Your Digital Life #2

Yesterday I discussed the future of digital research and how most of us have important parts of our lives on a computer or on the internet. I alluded to the fact that it would be around forever. I don’t know this – I’m not very technical/internet savvy in terms of the future and what is up to date.  Today, let’s think about the other side.  Will our email accounts ever be deleted? What happens if our blogs are deleted? What happens if Webshots or Picasa or Snapfish goes out of business? (Is that even possible?)

A back story: In high school, ca. 2001, my family had Juno accounts.  From what I remember, we did not access it on the web, but more as a Microsoft Outlook account on the desktop (after the email came through on the dial-up connection.)  Then one year we got a new CPU and we didn’t have that same Juno program anymore. We still had Juno accounts, but now we had to access them on the internet.  The problem was that all of my previous email had disappeared! Most of it was inconsequential, but years later I still wish that I had some of those emails because some were from Vinny back in high school and I wish I could have those along with everything else I have saved.  If I had known that would happen, I probably would have saved the emails as separate documents (but of course they’d be on a 3.5” floppy disk right now and that wouldn’t help me either.)

Clearly, that’s a lost cause but for some reason it’s still in my head. What does that mean now? Have I saved every email as a document? No, although I’ve never used a Microsoft Outlook type of program again. Instead, I rely on Gmail to save all of my email.  What will eventually happen to it? Should I be saving all of my email?  Considering the vast quantity of email that I write, it would be ridiculous. However, a good portion of my emails reveal much about my life. Although I have always kept a diary, sometimes I feel like email substitutes itself and I wish I could have both.  This isn’t something I wish for so that 100 years from now, I’m easily researched. It is so I can look back on my life when I’m very old and gray and reminisce and remember where I’ve been, what I’ve done, and those who mean the world to me.  With everything in digital form, this could be a challenge.

I don’t have a digital preservation plan for my email. The only things that I do make sure are safe are all of my files on my hard drive, which are stored on an external hard drive. My photographs are safe for the near future, all stored on Picasa.  But a few years down the line, I have no idea what that will mean.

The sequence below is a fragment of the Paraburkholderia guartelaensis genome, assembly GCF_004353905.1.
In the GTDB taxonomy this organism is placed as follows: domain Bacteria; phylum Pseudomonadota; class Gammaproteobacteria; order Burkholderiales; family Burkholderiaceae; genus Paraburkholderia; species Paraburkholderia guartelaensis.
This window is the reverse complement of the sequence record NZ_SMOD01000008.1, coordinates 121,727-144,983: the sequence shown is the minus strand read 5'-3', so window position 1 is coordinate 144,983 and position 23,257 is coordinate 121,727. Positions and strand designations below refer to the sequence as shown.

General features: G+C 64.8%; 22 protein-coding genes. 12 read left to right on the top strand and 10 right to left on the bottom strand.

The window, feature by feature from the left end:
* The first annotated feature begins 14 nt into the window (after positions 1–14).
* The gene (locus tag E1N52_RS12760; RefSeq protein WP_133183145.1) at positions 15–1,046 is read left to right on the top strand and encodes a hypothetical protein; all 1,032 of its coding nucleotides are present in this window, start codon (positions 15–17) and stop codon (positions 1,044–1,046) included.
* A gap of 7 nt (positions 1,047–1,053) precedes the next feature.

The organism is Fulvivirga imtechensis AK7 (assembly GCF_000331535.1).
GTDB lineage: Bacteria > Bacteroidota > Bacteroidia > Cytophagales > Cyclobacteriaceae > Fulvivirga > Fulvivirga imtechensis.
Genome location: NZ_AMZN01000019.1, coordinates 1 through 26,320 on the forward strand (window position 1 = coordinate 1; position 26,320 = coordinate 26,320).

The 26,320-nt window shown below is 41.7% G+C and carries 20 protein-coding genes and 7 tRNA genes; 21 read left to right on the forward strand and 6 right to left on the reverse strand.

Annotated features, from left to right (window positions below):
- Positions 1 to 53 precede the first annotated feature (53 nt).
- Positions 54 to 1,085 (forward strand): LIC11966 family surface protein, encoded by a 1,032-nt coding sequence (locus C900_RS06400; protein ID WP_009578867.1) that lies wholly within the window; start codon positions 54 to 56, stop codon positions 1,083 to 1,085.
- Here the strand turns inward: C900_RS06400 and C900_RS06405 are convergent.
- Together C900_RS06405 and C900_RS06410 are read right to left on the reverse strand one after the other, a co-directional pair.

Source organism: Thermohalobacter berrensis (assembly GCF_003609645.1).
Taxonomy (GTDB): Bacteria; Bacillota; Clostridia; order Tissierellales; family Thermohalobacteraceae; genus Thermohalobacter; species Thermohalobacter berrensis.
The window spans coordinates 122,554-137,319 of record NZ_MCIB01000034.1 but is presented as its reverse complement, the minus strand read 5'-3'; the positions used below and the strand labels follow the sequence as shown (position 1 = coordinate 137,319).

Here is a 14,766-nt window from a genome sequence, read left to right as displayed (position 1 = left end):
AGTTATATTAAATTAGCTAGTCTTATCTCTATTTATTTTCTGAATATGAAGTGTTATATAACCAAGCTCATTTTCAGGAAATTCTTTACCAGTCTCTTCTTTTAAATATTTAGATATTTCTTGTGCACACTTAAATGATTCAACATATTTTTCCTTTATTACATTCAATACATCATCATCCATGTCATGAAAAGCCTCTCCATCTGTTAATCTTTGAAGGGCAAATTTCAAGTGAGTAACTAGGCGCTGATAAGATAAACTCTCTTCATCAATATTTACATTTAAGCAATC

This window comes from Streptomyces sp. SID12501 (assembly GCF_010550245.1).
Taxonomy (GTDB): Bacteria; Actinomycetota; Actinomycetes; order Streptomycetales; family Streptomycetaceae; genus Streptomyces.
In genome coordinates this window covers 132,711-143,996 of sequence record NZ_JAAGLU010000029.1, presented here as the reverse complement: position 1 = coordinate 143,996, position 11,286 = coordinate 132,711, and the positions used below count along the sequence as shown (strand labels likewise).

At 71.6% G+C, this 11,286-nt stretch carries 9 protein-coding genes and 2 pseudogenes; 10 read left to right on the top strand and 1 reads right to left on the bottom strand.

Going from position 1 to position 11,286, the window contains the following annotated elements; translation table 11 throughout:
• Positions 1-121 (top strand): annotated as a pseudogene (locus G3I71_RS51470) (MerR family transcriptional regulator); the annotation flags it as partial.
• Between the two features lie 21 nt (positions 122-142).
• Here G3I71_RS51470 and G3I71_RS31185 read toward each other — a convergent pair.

Aside from our personal lives, we should probably consider our professional documents. How does your office insure that files and records are safe? I’m not implying that everything should be in hard copy. That can be extremely expensive in terms of natural resources and human resources. And a natural disaster can easily destroy hard copies of everything. 

I’m interested to hear what you are doing in terms of present digital preservation (historic records are another issue) whether for personal or professional purposes (and for email!) Is there a solution out there of which I am not aware?

Your Digital Life #1

Do you imagine what people will know about you 100 years from now? What will they remember? What artifacts from your life will remain? Comparing 1908 to 2008 and our current state / adoration for material culture, it seems as though no one will ever fade away.  This is good news, right? No one wants to be forgotten and it is always interesting to learn about someone who lived 100 years ago. 

Still, what about the artifacts? Aside from general stuff, like furniture, clothes, house wares, etc. the things that really speak about you are photographs, letters, diaries, or maybe a portfolio.  But, what about the digital side of our lives? Most of us keep digital photographs and emails over photograph albums and boxes of letters.  Some of us have blogs, whether something like Preservation in Pink or something more akin to a diary, only anyone on the internet can read it. Whatever you choose, much of our modern lives exist online.

On one hand, this makes everything portable without actually having to move it. You can access your digital life from anywhere: email, photographs, blogs, Facebook, etc.  You don’t have to store hundreds of photographs and worry about losing them in the process of moving.  Important letters (now emails) won’t get lost in your stacks of books and papers or accidentally recycled.  Programs such as Google allow you to have many Gmail accounts and many Picasa albums online. I love these programs: no need for deleting email (and I can organize it) and I store all of my photographs on Picasa, heaven forbid something happens to my computer.

On the other hand, if we think in the long term: how do you pass on emails and digital space to your grandchildren? Do you have to write down all of your accounts and passwords? Do you really want your life stored on the internet forever?  In the same vein, researching people in 100 years will be much easier, especially with the digitization of historic records.

It’s just something to think about: how to organize your digital life to insure its longevity and retain your unique personality (after all, there are only so many font types in existence, as opposed to individual handwriting.)  And will future researchers use things such as email and blogs and Facebook to discover our lives? I don’t know that it’s something we have addressed yet – what happens to all of the digital records in the future. It could make for interesting research – of convenience, but lacking the character of libraries.

What do you think?